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The Red Stuff

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  • core_pfield_13
    cars & bicycles


  • core_pfield_11
    The son of a WWII 7th Infantry Army DI with 9 years of service and four battle stars before his luck ran out. My life long mentor and best friend. Jan. 1918 - Aug. 2009

    It was July '66 and I was a fire fighter with the CDF(California Division of Forestry) when one Sunday the LA Times headline read...50,000 being drafted. My # was up. I loved all things that flew and that's all I wanted to be a part of. After testing the Air Force promised and the Army said maybe.

    A mix of assignments, stories, and remembrances.

    Sept '66 - Sept '70

    Lackland - 3701 BMTS

    Chanute - 3347th Aircraft Hydraulics - red rope & honor grad - after graduation was held over for additional training - 3353rd Missile Hydraulics - Minuteman, Titan, & Bomarc. Left Chanute with second stripe....and had no idea I would wear it so long.

    (story) 47th Squadron NCO's, Sgt. Coffee, Sgt. McFadden, and the drunk (honestly can't remember his name). One day it started snowing soon after we got to class, and by end of school we were in a full blown white out blizzard. I kept B Flight together while we waited for our NCO escort to show (he, the last of those mentioned above). When it became obvious he wasn't going to show. I called Forty Seven on the road. Telling them it would be a loose formation on the way back and above all else, listen up. I took point and moved the other ropes towards the front of their flights while assigning the one nearest me to rove as needed so we could maintain good communication with the remaining flights.(the wind was howling). We encountered downed power lines, tress, and such, but, made it to the chow hall safe and sound. I was later questioned why I took it upon myself to bring the guys home. My answer was simple. We waited, no one showed, and someone needed to take charge. Never heard another word. The drunk must have... One day as we were readying for morning formation he intentionally stepped square across the toe of my right boot. It was my fault?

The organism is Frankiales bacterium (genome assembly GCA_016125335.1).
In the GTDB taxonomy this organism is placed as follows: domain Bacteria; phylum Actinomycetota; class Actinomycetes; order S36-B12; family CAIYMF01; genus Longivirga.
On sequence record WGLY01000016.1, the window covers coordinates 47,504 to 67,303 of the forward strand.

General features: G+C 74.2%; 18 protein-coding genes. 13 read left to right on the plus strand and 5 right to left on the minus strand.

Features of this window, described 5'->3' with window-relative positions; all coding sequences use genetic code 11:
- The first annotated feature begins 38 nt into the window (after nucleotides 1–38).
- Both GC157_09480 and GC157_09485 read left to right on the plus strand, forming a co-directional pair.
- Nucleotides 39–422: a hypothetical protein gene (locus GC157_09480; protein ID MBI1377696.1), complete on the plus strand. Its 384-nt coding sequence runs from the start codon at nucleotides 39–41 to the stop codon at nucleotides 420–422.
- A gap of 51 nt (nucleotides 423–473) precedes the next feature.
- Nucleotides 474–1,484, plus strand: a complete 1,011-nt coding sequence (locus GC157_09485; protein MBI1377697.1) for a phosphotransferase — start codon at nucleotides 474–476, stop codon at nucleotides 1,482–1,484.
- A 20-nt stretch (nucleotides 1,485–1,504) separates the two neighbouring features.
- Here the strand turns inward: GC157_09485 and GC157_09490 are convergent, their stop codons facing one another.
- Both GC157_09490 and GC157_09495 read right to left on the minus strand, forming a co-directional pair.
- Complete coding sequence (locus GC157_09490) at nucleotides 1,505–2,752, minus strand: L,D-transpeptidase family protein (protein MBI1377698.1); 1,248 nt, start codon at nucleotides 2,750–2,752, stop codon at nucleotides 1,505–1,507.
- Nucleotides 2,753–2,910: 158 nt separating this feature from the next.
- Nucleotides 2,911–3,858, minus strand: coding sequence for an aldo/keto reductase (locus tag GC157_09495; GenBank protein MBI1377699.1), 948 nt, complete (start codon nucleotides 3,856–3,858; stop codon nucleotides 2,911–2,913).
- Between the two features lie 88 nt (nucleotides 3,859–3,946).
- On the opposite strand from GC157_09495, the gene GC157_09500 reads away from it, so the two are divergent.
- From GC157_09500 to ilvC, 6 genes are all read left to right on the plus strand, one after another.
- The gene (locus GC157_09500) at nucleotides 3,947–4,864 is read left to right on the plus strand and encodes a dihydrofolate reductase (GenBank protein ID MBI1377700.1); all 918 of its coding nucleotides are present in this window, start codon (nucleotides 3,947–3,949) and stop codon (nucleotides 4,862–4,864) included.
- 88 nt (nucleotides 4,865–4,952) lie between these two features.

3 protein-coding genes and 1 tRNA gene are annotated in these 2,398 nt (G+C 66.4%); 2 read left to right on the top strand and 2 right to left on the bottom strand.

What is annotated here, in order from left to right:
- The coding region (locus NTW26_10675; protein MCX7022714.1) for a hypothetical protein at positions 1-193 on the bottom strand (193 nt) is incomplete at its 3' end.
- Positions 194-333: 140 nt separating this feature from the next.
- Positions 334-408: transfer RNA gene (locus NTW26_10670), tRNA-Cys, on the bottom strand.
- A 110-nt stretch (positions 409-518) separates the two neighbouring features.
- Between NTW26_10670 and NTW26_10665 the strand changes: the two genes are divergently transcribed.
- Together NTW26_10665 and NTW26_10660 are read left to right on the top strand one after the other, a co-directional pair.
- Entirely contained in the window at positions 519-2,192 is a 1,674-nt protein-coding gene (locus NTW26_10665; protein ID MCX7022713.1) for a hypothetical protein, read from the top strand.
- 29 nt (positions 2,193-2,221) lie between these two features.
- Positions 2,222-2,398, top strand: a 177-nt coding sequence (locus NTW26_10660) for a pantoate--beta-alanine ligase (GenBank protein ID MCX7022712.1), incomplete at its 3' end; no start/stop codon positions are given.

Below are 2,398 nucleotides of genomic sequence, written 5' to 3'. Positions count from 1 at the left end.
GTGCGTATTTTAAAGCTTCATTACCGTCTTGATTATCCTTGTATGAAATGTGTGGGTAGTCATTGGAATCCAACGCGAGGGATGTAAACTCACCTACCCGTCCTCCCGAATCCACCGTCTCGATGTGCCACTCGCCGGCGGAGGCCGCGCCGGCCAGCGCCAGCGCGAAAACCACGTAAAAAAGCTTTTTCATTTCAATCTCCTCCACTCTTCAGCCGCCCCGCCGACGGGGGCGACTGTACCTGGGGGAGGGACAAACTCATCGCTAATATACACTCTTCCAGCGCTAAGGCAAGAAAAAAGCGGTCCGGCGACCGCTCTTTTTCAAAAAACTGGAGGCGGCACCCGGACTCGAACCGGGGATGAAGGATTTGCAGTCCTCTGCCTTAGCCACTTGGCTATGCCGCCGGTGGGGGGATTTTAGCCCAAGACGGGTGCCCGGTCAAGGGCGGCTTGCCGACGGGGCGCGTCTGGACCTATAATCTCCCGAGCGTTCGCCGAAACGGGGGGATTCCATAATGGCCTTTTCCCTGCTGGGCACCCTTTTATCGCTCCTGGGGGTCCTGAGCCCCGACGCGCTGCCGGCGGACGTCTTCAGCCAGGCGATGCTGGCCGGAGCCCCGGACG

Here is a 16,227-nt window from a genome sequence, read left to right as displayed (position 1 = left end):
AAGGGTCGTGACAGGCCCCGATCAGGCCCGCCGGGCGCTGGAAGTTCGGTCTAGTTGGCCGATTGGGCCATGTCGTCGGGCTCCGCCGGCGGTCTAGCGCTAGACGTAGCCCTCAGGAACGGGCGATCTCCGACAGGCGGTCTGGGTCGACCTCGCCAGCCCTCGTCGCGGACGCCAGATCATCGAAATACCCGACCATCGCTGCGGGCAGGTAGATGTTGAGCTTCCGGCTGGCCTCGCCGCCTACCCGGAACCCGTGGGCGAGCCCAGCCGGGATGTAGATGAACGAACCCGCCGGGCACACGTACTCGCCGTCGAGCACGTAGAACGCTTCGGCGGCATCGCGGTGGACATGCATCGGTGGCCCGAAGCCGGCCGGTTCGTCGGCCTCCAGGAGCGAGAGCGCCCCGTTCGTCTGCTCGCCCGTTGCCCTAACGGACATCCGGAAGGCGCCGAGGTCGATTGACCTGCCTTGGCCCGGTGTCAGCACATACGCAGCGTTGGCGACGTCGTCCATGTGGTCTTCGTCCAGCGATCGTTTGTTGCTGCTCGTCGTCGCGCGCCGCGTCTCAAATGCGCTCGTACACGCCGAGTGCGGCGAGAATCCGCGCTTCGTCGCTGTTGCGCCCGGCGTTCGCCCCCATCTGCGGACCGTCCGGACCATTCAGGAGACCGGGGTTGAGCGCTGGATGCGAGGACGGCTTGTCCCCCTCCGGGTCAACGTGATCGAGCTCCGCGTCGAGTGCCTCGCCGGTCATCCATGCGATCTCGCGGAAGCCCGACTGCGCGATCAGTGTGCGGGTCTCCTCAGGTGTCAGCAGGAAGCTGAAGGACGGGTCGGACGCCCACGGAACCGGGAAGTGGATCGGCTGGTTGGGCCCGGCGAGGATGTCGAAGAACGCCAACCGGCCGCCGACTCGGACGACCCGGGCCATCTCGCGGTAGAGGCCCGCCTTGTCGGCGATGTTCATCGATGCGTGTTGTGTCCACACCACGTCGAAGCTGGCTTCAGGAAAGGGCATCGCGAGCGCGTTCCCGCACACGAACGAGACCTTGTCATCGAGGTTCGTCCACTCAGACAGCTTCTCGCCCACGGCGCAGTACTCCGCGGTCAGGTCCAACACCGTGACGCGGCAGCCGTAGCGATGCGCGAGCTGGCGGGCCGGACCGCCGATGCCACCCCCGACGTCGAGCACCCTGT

First assignment after tech school.
    Vandenberg 4/67 - 7/67 - 6595th Aerospace Test Wing - Minuteman Missiles - didn't stay long - they really didn't need us (13 guys). Beautiful base but a boring job!! (5/67 rated 44250 - Scratch that afsc. )

    Edwards 8/67 - 7/68 - 6515th FMS - AFSC Test Division - A few of the birds I recall working on- F/RF104 (lift over drag project - tests for future space shuttle needs) - F4C / spent a lot of time on tail #410 (7410 crashed Tulsa OK Jan 24, 1981) - T38 - T33 - XC142 - F100 - F102 - F105 - F101 - F111 / first Edwards hydraulics class trained on it. Know there are more birds...but it's been a long time. I liked Edwards and all the aircraft but, once I got this 5 level I volunteered for Nam.
    (note) Any pilots who flew in & out of Edwards back then remember the B-58 setting out in the desert? If memory serves me we put it out there for photo recon test purposes. (perhaps it's still there).

    TDY Langley 7/68 - C130 5 Level training for deployment to CCK. Not where I had hoped for. But it worked out in the end.

    CCK 8/68 - 10/69 314th FMS / Tho spent little time there.

    9/20/68 - 11/14/68 TDY Udorn RTAFB - ABCCC.
    Worked hydraulics on day shift and as often as my NCO would let me I flew as a spotter on their night flights. Anyone remember Lt. Col Epps? A good man. Was fortunate to get to fly with him several times.
    (story) He - Epps had finished his TDY at ABCCC and had a broke bird on the main side of Udorn. Unable to get the help he wanted he came looking for a favor. Hey Mac, can you help me out? Explaining his bird had been red x'd for a aileron high pressure line failure and something about those guys over there can't fix nothin. Because my 7 was willing to sign off on my work....Epps got airborne. Teamwork!! And, a favor returned.

    11/19/68 TDY CRB - CRB and TDYs in coutry kept me pretty busy..a good thing!

    Of those, this is a memorable one. Who's bird was it? An Khe, Jan '69 - Left/rear MLG axle broke (caused by previous pilot error CRB)... An AR troop by the name of Terry Simms and myself R & R'd the strut assembly - without jacks. Simms and I spent three nights outside the wire with your baby.
    Some Pilots? Ignoring our diagonal for a one time flight back to CRB "GEAR DOWN".. the first thing we heard after lift off was 'GEAR COMING UP'....."OH SHIT!!" is what we said with our eyes as Simms and I looked at each other. So much for that preflight briefing.

    A special thanks.
    If memory serves me, it was between Christmas '68 and New Year that I was dispatched to a loaded bird that once air borne had turned back to CRB for some hydraulic issue. Whoever the load master was that night? The guys I worked with will never forget grilling those steaks. Thanks again!

    TET '69 CRB - Chuck Vroom(sp) If ya ever visit this site we have a story to share. Incoming and a John Wayne wannabe pistol packin Officer....remember? How could you not.

    So many memories. Some good - some not so good. But they are mine.